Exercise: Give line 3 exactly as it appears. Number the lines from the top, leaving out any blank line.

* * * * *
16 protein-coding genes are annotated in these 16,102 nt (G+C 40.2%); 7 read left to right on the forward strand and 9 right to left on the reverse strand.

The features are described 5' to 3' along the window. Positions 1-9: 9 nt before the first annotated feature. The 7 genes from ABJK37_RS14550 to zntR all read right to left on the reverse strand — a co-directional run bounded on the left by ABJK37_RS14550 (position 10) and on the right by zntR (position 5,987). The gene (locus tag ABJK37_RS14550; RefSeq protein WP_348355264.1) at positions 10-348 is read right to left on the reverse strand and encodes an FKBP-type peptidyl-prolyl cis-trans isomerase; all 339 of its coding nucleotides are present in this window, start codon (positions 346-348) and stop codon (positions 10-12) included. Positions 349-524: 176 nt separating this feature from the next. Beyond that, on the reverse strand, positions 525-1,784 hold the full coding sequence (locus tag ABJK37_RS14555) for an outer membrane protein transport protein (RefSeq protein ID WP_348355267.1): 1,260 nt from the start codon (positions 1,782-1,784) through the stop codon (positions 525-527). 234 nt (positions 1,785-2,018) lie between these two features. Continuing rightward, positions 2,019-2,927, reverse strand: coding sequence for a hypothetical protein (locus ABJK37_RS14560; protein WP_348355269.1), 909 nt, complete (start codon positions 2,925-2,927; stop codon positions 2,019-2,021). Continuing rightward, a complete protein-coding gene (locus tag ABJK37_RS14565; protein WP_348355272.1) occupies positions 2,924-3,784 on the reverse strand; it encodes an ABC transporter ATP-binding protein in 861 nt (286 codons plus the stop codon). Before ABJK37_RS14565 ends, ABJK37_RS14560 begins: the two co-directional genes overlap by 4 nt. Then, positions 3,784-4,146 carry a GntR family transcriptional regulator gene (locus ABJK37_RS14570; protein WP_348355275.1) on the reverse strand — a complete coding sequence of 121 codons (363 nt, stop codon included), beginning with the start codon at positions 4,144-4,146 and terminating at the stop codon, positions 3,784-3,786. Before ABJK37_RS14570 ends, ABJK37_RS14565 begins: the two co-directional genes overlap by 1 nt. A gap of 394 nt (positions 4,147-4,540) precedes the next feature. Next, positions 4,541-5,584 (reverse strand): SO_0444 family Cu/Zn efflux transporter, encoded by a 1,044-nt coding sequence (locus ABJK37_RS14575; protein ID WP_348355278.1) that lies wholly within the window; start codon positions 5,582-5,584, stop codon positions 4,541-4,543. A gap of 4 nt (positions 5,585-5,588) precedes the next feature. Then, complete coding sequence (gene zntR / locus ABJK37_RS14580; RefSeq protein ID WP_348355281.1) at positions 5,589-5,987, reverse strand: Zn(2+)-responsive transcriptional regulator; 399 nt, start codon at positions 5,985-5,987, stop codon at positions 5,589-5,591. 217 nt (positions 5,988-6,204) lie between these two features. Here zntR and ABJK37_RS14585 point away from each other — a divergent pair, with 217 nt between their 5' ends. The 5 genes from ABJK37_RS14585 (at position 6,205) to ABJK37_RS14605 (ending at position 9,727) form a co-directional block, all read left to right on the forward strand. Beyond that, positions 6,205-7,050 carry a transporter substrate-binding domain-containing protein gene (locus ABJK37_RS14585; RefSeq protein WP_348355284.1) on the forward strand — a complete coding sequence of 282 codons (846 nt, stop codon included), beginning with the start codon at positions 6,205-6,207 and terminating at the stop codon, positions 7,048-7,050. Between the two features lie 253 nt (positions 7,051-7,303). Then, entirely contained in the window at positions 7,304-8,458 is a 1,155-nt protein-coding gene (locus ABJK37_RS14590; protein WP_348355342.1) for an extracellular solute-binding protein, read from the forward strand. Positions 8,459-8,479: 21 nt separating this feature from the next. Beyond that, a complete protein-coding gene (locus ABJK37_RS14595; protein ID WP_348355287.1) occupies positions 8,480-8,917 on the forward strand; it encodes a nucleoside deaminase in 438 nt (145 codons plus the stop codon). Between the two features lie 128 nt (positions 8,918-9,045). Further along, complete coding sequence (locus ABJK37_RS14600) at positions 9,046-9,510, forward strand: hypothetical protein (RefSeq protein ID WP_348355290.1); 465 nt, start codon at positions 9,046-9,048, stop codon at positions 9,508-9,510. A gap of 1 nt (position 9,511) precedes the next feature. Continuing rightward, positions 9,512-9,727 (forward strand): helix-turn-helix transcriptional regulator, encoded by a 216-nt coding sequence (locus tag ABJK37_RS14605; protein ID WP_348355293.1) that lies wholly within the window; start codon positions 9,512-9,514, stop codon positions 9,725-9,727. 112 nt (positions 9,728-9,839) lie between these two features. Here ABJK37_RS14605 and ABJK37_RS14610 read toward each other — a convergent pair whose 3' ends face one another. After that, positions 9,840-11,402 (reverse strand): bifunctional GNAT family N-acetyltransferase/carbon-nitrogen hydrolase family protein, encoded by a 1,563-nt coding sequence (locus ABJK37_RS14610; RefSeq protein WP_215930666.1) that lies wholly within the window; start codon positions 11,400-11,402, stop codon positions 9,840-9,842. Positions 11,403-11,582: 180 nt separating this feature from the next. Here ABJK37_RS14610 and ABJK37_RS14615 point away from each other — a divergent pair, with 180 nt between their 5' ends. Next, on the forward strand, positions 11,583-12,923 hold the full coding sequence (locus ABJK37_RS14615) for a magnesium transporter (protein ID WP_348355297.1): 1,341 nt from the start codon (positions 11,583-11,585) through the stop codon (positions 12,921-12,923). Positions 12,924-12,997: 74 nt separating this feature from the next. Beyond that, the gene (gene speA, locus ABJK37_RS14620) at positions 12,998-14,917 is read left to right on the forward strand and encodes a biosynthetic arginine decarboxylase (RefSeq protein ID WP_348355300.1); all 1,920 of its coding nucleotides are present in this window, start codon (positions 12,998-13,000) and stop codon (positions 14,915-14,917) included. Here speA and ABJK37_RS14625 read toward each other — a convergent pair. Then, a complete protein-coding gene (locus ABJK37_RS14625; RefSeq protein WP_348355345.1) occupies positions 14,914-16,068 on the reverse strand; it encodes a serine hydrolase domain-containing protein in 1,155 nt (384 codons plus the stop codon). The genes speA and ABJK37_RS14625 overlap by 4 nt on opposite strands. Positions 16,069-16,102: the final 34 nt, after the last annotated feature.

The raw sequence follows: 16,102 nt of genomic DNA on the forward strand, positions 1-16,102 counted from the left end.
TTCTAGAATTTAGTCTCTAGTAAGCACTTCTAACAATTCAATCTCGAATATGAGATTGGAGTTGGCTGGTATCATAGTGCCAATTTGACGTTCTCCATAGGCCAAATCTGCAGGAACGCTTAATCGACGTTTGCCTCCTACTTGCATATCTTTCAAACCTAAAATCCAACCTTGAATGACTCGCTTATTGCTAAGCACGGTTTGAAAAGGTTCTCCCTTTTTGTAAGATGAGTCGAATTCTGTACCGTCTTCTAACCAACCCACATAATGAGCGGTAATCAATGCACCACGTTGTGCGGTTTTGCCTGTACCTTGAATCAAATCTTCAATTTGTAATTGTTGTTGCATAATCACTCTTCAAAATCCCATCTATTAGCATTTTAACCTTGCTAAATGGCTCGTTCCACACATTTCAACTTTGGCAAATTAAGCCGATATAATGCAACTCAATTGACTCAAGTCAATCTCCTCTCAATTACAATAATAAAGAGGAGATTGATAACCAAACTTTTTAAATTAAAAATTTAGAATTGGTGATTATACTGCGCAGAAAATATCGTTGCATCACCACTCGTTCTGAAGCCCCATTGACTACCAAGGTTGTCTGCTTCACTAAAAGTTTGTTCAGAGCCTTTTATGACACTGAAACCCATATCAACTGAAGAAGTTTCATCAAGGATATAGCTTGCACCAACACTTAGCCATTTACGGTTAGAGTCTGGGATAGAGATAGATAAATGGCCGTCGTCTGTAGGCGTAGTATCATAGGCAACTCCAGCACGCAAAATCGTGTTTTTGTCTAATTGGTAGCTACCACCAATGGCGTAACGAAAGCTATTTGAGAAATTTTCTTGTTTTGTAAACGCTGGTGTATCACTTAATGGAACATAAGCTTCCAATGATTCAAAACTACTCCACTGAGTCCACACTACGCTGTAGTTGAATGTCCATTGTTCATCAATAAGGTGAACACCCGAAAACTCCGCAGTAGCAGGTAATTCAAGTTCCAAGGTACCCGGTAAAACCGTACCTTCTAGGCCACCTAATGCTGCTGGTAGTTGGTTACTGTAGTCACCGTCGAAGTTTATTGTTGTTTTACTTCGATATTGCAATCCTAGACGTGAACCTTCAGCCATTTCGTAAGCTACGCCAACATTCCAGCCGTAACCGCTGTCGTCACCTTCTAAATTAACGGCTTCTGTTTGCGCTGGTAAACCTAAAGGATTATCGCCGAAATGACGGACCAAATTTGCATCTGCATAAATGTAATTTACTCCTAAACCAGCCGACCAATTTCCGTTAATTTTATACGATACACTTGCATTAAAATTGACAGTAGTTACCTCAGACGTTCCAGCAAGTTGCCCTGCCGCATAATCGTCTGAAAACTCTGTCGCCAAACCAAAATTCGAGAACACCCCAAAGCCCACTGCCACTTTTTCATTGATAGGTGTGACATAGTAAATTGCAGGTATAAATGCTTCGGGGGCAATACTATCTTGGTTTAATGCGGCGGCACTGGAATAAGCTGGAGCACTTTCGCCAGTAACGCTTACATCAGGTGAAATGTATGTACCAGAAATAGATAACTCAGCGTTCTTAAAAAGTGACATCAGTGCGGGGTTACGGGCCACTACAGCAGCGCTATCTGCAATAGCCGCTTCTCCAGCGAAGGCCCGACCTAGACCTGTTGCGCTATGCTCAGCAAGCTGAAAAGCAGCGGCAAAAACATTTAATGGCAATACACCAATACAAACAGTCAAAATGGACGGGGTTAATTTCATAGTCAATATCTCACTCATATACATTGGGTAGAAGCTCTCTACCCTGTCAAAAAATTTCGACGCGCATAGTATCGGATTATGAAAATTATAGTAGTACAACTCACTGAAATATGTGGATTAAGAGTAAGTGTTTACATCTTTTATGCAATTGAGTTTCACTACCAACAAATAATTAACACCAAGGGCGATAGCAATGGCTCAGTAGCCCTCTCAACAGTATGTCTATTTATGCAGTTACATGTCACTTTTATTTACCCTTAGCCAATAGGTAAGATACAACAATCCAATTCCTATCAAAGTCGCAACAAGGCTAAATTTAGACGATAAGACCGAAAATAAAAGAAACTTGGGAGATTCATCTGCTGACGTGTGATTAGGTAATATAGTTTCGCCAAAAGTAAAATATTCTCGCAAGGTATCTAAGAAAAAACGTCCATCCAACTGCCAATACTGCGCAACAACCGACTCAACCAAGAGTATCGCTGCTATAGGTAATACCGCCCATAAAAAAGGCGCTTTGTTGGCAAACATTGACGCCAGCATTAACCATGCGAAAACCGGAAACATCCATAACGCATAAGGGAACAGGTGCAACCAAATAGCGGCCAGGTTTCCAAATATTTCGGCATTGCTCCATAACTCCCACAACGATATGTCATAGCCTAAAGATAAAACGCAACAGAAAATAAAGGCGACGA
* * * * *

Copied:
The raw sequence follows: 16,102 nt of genomic DNA on the forward strand, positions 1-16,102 counted from the left end.